Once you know which leads and contacts you want to begin receiving your sequenced contact strategies, you will need to define when they begin receiving those contact attempts. In most cases, it will be fairly straightforward – if a lead converts on your website, you will immediately sequence them, or if they are in an account target list, you will enroll them with the rest of the list. However, in some business cases there are criteria that are not so linear – for example, if your business operates on a freemium model where users sign up for a free account and after a certain amount of usage need to pay to sign up, you may want to set up triggers to enroll contacts as they hit that threshold or after a certain amount of time. The possibilities are limitless, and really depend on your business model.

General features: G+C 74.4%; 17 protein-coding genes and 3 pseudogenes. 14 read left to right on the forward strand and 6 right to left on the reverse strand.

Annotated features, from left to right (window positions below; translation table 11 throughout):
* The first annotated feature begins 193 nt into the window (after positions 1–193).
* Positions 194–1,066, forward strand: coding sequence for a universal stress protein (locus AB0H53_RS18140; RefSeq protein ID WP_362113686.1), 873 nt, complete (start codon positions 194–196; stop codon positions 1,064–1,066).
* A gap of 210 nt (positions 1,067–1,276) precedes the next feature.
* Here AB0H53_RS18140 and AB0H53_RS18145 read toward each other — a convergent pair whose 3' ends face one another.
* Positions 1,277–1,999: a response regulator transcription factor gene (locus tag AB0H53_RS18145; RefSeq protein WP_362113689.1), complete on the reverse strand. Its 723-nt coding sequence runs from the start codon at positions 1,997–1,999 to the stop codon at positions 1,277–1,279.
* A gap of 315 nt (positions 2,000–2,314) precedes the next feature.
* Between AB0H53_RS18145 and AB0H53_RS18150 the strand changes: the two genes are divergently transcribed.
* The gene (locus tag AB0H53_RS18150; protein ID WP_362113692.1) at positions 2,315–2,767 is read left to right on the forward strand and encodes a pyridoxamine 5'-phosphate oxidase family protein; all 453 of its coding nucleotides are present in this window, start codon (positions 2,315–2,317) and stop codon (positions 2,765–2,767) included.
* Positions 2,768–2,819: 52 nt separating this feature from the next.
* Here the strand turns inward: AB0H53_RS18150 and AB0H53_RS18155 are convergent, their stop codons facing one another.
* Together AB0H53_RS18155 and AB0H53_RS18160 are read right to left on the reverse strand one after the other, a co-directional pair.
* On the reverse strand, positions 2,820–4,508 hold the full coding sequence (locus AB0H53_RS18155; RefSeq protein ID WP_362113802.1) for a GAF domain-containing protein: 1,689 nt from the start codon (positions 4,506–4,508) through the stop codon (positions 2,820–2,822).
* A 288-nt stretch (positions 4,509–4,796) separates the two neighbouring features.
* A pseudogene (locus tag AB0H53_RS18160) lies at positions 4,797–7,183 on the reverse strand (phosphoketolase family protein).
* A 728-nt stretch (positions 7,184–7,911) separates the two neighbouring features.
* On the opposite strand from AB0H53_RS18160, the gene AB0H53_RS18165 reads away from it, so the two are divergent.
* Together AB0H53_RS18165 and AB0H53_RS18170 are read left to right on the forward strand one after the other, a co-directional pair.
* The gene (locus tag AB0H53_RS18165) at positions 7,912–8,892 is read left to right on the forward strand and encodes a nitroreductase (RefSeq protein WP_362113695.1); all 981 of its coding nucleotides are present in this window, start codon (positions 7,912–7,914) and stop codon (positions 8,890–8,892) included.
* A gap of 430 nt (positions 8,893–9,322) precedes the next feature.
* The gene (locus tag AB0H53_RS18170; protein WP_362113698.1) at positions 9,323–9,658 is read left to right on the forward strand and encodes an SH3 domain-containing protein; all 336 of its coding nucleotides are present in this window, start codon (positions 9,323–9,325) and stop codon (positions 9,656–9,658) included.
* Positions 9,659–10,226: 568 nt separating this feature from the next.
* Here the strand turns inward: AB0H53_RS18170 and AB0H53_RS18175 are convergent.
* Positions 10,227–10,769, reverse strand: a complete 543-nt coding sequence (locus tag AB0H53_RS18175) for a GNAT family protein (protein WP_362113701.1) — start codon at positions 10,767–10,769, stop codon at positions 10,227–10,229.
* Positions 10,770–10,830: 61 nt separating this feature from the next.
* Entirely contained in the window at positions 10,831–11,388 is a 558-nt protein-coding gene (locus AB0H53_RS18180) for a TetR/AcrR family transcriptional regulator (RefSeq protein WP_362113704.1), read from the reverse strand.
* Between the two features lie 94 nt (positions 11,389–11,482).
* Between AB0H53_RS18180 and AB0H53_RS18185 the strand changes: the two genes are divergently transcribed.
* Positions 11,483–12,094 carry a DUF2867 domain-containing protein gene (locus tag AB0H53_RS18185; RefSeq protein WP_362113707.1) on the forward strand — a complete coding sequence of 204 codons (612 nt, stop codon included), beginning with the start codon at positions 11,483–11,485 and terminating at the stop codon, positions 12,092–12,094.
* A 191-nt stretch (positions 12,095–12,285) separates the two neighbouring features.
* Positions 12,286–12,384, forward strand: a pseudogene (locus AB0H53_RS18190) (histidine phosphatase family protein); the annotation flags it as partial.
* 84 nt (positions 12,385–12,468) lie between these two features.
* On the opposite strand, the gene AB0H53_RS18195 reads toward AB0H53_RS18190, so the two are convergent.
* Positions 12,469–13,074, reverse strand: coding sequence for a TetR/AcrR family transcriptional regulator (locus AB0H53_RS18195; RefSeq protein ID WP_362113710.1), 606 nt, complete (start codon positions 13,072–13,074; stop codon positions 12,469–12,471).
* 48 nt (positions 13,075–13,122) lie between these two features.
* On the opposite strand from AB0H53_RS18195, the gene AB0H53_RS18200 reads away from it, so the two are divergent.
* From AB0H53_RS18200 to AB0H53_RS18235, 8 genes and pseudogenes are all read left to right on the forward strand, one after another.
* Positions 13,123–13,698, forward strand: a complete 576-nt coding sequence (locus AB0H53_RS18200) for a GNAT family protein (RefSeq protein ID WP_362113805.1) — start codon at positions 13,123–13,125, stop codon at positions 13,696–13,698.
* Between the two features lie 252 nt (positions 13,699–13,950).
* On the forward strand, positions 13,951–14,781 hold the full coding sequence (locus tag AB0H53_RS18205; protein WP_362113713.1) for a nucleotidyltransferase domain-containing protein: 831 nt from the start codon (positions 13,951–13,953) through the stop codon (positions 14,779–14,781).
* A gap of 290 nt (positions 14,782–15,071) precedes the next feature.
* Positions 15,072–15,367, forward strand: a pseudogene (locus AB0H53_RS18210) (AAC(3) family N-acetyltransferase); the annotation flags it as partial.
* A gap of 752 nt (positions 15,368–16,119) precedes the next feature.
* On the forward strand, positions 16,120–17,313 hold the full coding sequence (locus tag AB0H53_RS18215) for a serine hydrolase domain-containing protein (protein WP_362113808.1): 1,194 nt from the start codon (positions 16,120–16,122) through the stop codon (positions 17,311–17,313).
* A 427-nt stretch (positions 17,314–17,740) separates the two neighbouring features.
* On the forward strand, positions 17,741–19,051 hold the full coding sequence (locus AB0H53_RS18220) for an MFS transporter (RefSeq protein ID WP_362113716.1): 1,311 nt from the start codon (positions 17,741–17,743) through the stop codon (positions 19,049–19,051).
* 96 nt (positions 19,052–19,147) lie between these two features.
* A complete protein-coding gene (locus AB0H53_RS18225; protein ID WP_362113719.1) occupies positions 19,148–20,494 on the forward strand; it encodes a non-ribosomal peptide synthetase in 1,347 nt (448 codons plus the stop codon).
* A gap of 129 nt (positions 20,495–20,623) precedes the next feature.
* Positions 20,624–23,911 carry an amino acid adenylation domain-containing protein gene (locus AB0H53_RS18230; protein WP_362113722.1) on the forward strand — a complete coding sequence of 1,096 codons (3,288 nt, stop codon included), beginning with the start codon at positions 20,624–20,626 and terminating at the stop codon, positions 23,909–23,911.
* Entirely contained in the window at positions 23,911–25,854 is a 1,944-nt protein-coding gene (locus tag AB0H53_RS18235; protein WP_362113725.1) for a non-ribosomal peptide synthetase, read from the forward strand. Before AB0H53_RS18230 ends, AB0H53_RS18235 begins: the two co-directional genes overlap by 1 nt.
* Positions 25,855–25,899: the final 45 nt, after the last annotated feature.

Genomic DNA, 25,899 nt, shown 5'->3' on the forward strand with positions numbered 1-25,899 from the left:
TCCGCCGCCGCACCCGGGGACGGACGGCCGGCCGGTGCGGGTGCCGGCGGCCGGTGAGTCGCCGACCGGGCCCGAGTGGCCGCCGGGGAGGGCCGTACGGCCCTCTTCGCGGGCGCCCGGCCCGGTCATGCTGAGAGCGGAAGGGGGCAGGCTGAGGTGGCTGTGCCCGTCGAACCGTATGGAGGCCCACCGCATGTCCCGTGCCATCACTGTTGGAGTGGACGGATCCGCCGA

When should prospects be removed from a sales cadence?

It is incredibly important to make sure you define clear exit criteria for your leads and contacts to be removed from your automated steps. There is nothing more embarrassing to a salesperson than calling a prospect whom they have already spoken with or having a tone-deaf automated email deploy after a conversation and having to backtrack on the steps taken. A good sequence engine can handle this with ease – typical exit criteria revolve around lead status fields in Salesforce, such as marking a lead as “disqualified” or “nurture”. How your prospects exit a contact sequence will vary based on your business type, but defining, testing, and enforcing these criteria are among your highest priority tasks.

What channels should be steps in your cadence